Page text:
“You actually can impeach a former President.”

— Rep. Matt Gaetz (R-Fla.), in a Twitter post, Dec. 4

We’re venturing into the void, into what Donald Rumsfeld would call a “known unknown.”

The Constitution gives Congress the power to impeach and remove federal officials, so what is Gaetz talking about when he says presidents may be impeached even after leaving office? Can Congress beat a dead horse?

This seemingly simple question is actually the subject of debate among legal scholars.

Some argue it’s impossible to impeach former officials. Some say it’s possible — if Congress wants to ban them from holding federal office again. One scholar said a definitive answer would come only after a court battle on these issues.

For now, no court appears to have ruled on this question, the text of the Constitution doesn’t spell out the answer, and past practice in Congress is an inconclusive guide. So we will withhold a rating for Gaetz’s claim and instead take the scenic route through this quagmire, laying out what several legal experts told us.

The Facts

The House Judiciary Committee held a hearing Dec. 4 in the impeachment inquiry of President Trump. Gaetz, a Trump ally, suggested at one point that former president Barack Obama should be impeached.

He’s not the first to float such an idea. Sen. Arlen Specter of Pennsylvania once suggested that former president Bill Clinton could be re-impeached for pardoning Democratic donor and fugitive Marc Rich on his last day in office. Clinton had been impeached on different charges and acquitted while in office.

Article II, Section 4 of the Constitution, says, “The President, Vice President and all civil officers of the United States, shall be removed from office on impeachment for, and conviction of, treason, bribery, or other high crimes and misdemeanors.” Article I, Section 3, says, “Judgment in cases of impeachment shall not extend further than to removal from office, and disqualification to hold and enjoy any office of honor, trust or profit under the United States.”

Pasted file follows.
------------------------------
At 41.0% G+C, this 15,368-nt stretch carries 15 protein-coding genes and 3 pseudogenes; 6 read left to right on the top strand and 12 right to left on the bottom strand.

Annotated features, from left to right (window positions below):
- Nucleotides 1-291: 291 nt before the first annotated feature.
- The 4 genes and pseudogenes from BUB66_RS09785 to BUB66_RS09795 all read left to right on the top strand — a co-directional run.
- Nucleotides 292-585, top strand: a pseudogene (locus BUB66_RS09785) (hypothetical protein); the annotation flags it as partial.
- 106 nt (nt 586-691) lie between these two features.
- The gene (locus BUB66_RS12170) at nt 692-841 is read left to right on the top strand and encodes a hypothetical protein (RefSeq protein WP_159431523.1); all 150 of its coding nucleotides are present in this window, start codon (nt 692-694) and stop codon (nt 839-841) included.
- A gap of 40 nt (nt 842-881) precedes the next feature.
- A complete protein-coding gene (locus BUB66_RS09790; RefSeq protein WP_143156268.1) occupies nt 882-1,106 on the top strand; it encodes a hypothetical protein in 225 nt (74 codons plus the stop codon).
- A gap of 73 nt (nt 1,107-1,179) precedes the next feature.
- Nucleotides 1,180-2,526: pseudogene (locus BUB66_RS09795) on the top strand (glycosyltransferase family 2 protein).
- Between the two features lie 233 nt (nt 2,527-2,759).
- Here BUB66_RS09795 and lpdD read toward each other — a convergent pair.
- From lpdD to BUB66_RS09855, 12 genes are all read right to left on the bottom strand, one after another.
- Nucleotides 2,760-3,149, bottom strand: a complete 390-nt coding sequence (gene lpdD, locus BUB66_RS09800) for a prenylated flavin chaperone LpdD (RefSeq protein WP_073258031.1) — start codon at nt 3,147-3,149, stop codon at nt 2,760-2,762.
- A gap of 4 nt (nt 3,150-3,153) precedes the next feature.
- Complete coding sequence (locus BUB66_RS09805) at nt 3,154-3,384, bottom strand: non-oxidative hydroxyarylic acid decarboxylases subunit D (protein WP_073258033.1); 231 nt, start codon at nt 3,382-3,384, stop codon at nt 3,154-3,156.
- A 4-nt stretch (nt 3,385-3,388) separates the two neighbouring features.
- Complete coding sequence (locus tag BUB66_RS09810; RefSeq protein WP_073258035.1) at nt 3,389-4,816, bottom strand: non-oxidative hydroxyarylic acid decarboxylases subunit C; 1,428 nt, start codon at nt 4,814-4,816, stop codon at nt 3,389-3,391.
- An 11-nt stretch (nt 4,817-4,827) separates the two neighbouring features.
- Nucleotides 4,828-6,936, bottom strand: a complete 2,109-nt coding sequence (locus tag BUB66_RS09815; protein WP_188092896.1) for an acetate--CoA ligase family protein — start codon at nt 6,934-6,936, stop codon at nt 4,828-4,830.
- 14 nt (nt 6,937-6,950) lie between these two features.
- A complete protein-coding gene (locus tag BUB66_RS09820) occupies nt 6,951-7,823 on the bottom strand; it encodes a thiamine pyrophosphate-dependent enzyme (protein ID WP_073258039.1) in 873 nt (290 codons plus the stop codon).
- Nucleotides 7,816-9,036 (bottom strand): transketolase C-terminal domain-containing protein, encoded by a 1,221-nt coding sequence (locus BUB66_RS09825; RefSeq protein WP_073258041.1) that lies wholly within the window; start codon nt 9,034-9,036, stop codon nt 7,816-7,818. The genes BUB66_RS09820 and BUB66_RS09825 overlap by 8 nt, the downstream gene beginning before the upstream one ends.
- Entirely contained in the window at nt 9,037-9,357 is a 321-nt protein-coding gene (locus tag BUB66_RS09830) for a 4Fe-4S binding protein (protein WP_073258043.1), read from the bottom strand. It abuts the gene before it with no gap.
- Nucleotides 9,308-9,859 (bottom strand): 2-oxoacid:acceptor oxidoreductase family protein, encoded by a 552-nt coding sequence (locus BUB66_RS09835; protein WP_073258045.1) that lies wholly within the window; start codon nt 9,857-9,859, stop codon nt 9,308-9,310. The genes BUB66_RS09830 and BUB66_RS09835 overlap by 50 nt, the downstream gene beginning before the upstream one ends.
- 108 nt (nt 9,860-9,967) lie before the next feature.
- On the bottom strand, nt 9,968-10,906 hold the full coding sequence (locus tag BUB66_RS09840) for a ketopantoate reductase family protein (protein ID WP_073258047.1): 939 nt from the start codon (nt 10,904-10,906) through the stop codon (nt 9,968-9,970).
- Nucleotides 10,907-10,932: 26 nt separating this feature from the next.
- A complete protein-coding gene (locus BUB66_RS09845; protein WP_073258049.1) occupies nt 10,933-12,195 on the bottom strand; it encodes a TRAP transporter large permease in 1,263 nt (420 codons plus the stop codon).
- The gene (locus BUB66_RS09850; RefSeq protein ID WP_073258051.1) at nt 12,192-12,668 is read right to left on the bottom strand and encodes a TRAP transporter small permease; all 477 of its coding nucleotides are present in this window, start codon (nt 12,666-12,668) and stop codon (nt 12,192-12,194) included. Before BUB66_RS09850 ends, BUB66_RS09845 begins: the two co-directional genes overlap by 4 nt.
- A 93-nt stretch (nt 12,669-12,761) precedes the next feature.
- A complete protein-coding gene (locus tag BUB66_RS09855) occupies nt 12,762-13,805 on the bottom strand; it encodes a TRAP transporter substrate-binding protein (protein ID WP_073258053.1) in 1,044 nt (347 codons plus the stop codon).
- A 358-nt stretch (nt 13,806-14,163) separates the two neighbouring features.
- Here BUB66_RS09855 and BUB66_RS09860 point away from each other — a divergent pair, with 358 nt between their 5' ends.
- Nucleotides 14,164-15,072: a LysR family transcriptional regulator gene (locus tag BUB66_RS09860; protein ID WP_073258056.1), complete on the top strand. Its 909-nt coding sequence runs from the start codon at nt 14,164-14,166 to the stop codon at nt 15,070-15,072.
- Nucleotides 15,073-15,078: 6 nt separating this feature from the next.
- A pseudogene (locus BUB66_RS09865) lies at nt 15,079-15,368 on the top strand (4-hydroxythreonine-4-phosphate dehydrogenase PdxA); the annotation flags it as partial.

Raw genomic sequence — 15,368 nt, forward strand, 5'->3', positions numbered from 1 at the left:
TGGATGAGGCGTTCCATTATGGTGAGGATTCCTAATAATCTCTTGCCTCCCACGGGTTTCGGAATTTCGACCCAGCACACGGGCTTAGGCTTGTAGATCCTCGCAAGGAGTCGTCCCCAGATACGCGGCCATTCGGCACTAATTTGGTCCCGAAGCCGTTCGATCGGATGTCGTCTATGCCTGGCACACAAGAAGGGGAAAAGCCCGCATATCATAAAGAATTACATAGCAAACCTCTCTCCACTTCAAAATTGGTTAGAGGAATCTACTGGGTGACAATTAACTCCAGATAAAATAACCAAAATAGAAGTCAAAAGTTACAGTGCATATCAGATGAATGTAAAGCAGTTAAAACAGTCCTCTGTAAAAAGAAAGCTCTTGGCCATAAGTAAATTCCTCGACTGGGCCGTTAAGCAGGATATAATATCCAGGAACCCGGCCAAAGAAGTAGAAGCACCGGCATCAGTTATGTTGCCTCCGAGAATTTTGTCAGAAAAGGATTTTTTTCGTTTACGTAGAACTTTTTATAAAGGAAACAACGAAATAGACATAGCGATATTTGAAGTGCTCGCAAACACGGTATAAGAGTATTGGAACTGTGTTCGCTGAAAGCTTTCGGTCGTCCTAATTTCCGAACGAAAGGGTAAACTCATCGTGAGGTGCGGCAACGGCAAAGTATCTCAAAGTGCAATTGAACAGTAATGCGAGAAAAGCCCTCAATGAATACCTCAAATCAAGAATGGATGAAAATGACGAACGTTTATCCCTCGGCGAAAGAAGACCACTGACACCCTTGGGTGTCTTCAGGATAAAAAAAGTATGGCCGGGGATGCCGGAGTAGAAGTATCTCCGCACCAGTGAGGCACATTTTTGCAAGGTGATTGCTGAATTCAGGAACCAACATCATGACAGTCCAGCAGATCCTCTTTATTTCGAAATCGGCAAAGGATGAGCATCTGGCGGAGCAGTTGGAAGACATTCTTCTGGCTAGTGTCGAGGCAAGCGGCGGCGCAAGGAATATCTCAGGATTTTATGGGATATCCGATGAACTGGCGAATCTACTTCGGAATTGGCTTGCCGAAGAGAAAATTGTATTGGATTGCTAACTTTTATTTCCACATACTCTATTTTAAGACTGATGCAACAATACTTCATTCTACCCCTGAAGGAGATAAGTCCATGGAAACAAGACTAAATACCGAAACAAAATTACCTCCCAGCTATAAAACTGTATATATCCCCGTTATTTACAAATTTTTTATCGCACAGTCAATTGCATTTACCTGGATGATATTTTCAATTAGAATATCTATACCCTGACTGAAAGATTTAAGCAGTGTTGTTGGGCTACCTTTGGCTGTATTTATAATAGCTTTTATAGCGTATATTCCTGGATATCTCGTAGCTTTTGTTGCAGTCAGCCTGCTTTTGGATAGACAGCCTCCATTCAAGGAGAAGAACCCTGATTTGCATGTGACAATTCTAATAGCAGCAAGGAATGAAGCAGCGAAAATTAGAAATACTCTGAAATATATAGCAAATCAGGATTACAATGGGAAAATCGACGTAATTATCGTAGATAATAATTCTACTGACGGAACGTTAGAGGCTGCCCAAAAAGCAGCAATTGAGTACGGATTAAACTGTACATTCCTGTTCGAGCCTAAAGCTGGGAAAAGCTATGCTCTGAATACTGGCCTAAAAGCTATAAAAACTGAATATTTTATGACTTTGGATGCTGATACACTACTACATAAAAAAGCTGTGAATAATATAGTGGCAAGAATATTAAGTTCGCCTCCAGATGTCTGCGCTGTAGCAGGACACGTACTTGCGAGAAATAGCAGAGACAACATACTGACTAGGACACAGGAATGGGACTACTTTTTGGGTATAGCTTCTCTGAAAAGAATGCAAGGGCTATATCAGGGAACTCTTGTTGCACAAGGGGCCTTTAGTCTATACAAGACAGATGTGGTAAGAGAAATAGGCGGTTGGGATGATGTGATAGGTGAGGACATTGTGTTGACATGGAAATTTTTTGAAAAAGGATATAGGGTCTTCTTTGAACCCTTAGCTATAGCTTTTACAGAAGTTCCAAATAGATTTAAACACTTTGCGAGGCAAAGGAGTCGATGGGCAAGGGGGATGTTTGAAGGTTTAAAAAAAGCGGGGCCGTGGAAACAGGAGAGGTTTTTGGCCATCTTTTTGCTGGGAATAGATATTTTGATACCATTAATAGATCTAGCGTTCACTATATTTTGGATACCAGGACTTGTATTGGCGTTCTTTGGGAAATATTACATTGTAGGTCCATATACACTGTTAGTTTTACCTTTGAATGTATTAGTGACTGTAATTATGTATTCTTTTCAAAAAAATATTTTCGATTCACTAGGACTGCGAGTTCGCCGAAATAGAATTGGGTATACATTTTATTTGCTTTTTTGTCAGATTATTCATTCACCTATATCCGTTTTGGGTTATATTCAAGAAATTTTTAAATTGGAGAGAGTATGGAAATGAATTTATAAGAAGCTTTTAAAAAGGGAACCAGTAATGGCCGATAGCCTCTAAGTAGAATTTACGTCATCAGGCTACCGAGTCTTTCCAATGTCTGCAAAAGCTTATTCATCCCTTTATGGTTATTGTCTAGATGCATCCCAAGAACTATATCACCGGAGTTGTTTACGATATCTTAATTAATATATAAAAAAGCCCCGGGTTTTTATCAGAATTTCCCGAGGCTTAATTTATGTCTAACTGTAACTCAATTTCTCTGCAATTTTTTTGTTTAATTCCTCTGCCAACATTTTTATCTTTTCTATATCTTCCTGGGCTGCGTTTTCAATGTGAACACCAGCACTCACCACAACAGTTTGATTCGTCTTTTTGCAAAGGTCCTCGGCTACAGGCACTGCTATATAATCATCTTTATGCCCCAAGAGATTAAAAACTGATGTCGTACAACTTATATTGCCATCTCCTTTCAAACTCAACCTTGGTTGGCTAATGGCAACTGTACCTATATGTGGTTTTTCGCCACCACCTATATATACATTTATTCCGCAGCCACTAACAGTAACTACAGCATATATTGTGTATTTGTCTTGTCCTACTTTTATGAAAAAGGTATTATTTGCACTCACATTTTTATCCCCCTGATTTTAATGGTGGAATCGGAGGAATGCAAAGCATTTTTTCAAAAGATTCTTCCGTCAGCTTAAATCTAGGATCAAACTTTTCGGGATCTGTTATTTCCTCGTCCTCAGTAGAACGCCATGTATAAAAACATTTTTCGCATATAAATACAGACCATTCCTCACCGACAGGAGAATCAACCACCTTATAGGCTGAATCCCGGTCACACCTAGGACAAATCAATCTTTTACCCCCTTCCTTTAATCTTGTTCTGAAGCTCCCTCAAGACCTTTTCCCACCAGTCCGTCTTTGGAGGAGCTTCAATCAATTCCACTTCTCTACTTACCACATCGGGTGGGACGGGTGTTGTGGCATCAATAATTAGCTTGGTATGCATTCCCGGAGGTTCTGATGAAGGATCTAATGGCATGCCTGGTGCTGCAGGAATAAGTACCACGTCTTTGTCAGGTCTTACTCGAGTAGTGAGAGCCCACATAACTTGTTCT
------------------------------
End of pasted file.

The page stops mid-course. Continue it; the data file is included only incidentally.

That means an official found guilty at an impeachment trial faces two maximum penalties: getting fired, and getting banned from “any office of honor, trust or profit” in the U.S. government.

What happens if the official resigns before Congress imposes a ban on future office-holding? We consulted leading experts on impeachment and Constitutional law, and almost all raised concerns that an impeached official could dodge the ban on future office-holding with a well-timed exit.

But they gave a variety of answers when we asked whether former officials are impeachable. Gaetz’s office declined to comment.

Keith E. Wittington, a politics professor at Princeton University, said he was inspired by our query and wrote a blog post for Reason’s Volokh Conspiracy, expanding on what he told us via email:

“I don’t think there is a clear academic consensus on this question, and the constitutional text and history do not provide as much guidance and clarity on this issue as we might prefer. On the whole, I’m persuaded that so-called ‘late impeachments’ of former officers is within bounds of the Constitution, but are highly disfavored in our constitutional practice and would only be appropriate in an extreme case.
“Several early state constitutions explicitly provided for the possibility of impeaching officers for a period of time after they left office, and such impeachments seem to have been understood as within the impeachment power as derived from the English parliamentary practice. When the Constitution gives the House of Representatives the ‘sole power of impeachment,’ that plausibly includes former federal officers. American practice, and perhaps the language in Article II, seems to strictly limit the impeachment power to those who have held public office and exclude purely private citizens, but the possibility of condemning the public conduct of a former government official through impeachment and disqualifying him or her from holding any future office of trust through conviction still seems to be within the authority of the House and the Senate. It would be very hard to persuade the Senate to convict on the basis of such an impeachment, and the House would be very open to criticism that it was abusing the impeachment power if it were to pursue such an impeachment, but I don’t think such an impeachment can be strictly ruled out as a constitutional possibility.”

Wittington’s verdict: Difficult, but plausible.

Akhil Reed Amar, a renowned law professor at Yale University, wrote “America’s Constitution: A Biography.” “Yes, I believe that former officers are indeed impeachable,” he said.

In his 2005 book, Amar wrote: “Textually, only ‘Officers of the United States’ are impeachable. Perhaps impeachment could properly extend to former officers who should be disqualified from future officeholding, but not to Congress members generally.”